Saturday, July 28, 2007
The Strange Case of Ziaur Rahman
Julfikar Ali Manik, who first revealed the hidden face of militants Abdur Rahman and Bangla Bhai, has written a book titled Zia Hotyakando: Neel Nokshar Bichar on one of the darkest and mysterious chapters of our political history. On the eve of the 26th anniversary of Zia's gruesome murder, Manik talks about his book.
How did the idea of writing a book on the murder of Zia first occur to you?
The desire to do investigative reporting always fascinated me. The idea of writing a book on Zia's murder first came to me during Sheikh Hasina's rule, when the government created a Defense parliamentary Standing Committee in which some sensitive issues were discussed. This had never been done so openly before because it was deemed too sensitive an issue to be discussed. The murder of Zia came up along with the hanging of 13 Army officers because some victims thought they were deprived of justice. As a reporter working for Bhorer Kagoj, I was closely following the events. The proceedings of the trial of the 13 officers were held in camera, and the parliamentary standing committee was repeatedly asking for the trial proceedings, which had been denied. I tried to find out the alternative ways to unearth this mystery myself, as I was very intrigued by this. I took it as a challenge and how I handled it is evident in my book.
Why is the assassination of Ziaur Rahman so mired in mystery?
The only trial that has taken place after Zia's killing is for mutiny. A President was assassinated, and it is interesting that the trial of his murder has never done, and no-one has so far been brought to book for killing Zia, which is ironic in the sense that his widow ruled the country for a good ten years. So we do not actually know who has killed Zia and whose purpose they served. It has never been cleared before us why the sixth President of our country was killed. It has remained one of the unfinished legacies of our national history.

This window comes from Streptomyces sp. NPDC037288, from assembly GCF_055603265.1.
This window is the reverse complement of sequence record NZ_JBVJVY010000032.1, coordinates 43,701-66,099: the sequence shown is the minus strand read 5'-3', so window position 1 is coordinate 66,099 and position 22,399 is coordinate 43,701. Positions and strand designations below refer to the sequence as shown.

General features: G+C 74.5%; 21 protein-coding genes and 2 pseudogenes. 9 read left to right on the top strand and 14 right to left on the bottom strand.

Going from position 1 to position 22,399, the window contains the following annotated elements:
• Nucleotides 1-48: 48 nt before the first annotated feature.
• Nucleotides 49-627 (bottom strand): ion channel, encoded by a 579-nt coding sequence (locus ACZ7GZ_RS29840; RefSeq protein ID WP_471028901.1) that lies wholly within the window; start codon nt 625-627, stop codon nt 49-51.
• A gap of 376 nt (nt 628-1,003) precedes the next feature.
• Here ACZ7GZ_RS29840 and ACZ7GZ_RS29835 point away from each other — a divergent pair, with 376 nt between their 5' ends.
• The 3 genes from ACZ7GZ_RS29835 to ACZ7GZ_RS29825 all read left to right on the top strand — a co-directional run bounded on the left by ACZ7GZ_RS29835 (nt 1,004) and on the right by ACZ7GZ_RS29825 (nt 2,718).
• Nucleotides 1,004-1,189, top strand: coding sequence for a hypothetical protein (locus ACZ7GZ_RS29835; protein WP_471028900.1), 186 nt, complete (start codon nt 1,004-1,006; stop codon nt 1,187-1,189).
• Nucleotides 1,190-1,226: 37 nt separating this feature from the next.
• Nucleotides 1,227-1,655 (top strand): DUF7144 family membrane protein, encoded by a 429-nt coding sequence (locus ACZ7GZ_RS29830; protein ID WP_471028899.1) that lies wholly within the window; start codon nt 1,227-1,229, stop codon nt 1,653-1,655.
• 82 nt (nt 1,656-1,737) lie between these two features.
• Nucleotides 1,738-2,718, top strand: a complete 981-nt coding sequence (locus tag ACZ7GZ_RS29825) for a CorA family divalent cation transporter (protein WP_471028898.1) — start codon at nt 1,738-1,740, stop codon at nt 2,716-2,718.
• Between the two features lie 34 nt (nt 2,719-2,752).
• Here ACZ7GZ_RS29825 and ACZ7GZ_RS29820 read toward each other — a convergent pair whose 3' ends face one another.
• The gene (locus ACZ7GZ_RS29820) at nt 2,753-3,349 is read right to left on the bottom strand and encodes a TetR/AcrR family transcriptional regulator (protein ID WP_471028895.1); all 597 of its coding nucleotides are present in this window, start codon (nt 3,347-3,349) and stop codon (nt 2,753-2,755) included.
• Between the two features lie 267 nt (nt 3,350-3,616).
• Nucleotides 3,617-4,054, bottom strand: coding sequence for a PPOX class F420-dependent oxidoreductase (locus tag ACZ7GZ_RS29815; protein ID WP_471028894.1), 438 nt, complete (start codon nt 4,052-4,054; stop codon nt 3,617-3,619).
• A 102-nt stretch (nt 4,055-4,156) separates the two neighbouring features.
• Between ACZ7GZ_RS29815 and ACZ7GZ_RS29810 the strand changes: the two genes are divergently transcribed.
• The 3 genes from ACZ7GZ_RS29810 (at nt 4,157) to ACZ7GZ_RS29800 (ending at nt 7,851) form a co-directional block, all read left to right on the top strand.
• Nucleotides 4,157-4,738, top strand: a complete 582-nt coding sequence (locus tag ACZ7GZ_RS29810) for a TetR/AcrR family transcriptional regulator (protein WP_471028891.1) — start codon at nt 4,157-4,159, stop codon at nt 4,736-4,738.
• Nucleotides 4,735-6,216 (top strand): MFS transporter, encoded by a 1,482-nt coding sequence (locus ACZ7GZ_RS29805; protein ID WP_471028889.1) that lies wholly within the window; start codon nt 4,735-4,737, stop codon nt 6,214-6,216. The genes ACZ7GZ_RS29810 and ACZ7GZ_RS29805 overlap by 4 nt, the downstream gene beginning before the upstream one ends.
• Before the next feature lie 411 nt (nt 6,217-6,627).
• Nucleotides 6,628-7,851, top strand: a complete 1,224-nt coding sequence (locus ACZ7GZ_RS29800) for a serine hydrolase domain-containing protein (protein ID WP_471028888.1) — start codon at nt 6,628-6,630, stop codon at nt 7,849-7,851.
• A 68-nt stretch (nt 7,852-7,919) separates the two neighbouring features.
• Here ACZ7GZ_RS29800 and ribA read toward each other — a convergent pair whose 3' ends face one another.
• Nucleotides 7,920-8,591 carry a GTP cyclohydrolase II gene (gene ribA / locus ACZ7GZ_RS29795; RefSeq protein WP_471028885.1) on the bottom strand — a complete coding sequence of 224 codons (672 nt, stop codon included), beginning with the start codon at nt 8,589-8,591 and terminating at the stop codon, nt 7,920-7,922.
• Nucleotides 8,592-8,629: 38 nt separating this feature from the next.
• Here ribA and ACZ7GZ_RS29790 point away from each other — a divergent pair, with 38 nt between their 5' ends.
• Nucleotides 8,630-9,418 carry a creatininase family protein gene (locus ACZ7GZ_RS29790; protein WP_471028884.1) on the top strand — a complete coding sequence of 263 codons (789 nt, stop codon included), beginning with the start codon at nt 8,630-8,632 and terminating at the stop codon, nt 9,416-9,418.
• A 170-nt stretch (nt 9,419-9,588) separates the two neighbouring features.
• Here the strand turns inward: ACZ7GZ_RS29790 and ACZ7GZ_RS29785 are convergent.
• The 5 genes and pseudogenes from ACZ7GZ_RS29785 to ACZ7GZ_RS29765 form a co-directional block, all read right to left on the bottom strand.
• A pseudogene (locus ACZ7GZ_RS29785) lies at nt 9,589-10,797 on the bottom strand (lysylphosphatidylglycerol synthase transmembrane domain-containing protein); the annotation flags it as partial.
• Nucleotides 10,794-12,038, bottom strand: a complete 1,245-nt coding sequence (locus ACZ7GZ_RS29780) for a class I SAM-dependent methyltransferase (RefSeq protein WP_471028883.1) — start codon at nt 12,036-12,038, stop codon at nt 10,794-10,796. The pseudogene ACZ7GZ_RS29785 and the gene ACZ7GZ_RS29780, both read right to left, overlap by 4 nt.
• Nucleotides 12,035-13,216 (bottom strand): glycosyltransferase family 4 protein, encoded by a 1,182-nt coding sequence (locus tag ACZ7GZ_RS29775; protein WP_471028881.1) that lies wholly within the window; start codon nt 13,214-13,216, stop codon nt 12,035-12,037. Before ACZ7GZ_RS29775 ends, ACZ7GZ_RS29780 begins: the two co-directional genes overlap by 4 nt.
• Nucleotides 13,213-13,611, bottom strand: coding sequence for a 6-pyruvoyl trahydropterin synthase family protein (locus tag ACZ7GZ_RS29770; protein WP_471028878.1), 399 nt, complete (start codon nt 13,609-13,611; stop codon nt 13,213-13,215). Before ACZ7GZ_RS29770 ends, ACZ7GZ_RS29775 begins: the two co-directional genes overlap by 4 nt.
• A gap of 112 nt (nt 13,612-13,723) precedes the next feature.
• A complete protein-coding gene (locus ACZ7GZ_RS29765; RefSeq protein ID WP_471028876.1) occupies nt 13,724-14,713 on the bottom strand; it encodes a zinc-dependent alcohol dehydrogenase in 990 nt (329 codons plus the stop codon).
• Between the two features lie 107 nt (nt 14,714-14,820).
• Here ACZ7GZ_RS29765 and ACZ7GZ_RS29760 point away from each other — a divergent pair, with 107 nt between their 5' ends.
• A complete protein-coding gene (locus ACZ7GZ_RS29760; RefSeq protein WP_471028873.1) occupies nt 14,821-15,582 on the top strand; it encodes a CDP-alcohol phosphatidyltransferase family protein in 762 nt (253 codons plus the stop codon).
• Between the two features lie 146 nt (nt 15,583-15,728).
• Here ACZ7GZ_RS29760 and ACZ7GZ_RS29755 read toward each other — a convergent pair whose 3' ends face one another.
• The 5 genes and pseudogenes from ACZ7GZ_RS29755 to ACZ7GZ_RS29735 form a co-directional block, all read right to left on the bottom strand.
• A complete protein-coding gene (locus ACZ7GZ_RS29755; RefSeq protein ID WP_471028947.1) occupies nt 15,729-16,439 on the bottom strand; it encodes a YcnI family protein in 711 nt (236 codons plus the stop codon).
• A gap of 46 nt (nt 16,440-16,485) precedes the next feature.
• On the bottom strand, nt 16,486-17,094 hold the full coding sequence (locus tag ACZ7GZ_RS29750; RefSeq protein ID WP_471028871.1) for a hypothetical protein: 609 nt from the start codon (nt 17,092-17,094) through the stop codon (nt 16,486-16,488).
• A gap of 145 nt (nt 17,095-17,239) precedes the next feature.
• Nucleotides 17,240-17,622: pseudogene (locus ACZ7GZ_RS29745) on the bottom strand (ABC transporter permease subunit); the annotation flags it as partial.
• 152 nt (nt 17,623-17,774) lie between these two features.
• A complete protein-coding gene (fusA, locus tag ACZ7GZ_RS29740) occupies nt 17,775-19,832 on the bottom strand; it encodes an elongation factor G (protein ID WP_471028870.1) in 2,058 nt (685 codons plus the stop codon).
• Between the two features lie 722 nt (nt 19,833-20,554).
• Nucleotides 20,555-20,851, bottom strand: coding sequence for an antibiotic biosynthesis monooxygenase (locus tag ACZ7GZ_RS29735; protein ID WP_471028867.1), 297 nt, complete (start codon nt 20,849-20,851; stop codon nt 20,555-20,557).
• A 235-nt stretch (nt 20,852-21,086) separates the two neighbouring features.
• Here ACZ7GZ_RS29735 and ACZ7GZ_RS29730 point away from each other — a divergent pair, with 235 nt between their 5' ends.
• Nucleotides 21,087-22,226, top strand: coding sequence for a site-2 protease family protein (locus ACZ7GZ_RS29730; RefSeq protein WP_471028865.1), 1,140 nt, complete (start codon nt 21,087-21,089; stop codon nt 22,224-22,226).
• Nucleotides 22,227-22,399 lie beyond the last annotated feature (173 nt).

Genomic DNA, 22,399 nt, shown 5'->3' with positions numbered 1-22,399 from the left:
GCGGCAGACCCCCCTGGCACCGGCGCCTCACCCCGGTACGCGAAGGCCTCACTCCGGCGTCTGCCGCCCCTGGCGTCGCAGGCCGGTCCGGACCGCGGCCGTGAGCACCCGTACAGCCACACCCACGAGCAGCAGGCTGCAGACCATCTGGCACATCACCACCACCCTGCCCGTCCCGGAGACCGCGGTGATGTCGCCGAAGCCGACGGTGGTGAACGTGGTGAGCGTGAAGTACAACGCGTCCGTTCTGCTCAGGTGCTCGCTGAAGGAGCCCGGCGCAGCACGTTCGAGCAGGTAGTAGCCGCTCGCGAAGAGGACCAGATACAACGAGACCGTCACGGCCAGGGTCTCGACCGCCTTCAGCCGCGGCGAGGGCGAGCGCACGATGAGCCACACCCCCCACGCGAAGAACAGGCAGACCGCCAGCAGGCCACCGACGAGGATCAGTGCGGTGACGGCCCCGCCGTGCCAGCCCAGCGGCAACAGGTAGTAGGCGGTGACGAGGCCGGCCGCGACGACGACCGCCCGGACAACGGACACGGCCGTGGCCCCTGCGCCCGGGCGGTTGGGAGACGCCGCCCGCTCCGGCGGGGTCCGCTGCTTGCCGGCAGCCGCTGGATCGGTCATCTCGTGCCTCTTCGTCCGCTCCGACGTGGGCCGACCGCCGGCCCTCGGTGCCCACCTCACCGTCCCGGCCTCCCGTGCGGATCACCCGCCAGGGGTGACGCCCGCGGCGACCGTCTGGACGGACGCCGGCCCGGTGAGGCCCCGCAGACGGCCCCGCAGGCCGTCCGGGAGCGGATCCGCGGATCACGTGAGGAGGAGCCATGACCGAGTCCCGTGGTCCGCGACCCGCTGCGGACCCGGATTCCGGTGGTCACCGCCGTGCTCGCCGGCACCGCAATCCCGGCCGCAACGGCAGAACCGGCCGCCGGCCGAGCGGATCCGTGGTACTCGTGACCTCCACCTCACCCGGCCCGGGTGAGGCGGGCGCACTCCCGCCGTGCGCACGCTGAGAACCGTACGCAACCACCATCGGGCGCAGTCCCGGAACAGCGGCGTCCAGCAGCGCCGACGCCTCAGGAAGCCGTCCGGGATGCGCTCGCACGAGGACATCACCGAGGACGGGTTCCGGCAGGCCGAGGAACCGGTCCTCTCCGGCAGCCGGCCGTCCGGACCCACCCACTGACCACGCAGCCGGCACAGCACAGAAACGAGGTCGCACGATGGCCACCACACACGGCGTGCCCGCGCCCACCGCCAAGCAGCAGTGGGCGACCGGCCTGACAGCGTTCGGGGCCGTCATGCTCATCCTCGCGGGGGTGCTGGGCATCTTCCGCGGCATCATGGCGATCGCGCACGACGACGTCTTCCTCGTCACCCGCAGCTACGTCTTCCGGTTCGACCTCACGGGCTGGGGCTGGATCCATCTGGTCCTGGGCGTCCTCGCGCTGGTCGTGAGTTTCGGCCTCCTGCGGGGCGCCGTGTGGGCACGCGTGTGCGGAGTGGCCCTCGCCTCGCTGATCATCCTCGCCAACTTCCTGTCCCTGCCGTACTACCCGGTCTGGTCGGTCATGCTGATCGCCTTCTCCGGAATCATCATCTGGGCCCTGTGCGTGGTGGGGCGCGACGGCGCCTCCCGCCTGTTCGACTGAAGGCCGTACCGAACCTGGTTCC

Who do you think are the immediate beneficiaries of Zia's murder?
As we do not know the motives behind his murder it is clear that the person who later usurped power and formed his own party is the sole beneficiary of this gruesome killing. And those who became benefited from his corrupt regime for as long as nine years are the beneficiaries of this murder too. We do not need investigators to tell us this.
What implications has Zia's murder made in the country's politics?
The politics of killing is the result of conspiracy and intrigue. This culture of murder and vindictiveness in politics has been nurtured since 1975. Democracy was put at stake because these murders were never completely brought to book, this breeds a culture of impunity and injustice. We are still bearing the brunt of the murders of two Presidents. We could not build a healthy democratic culture because of this, violence begets violence, and this kind of murder always encourages the opportunist elements that try to change the course of history through unfair means, which in effect gives room to the conspirators.
Do you have any future project in mind? What are you now working on?
I am always hungry for investigative reporting. I have some ideas to do some investigative reports, which I do not want to disclose now. It is a taxing process; Zia Hotyakando: Neel Nokshar Bichar took me a year to finish my investigation. It will take time; if I can do the kind of reports that should be made into a book I will surely do that.
Julfikar Ali Manik works as Senior Staff Correspondent at the Daily Star. He has written two books: Zia Hotyakando: Neel Nokshar Bichar and Zahir Raihan Ontordhan Rohyashobhed; Muktijudder Shesh Ronaggon Mirpur.
This article was first published in the Daily Star on June 1, 2007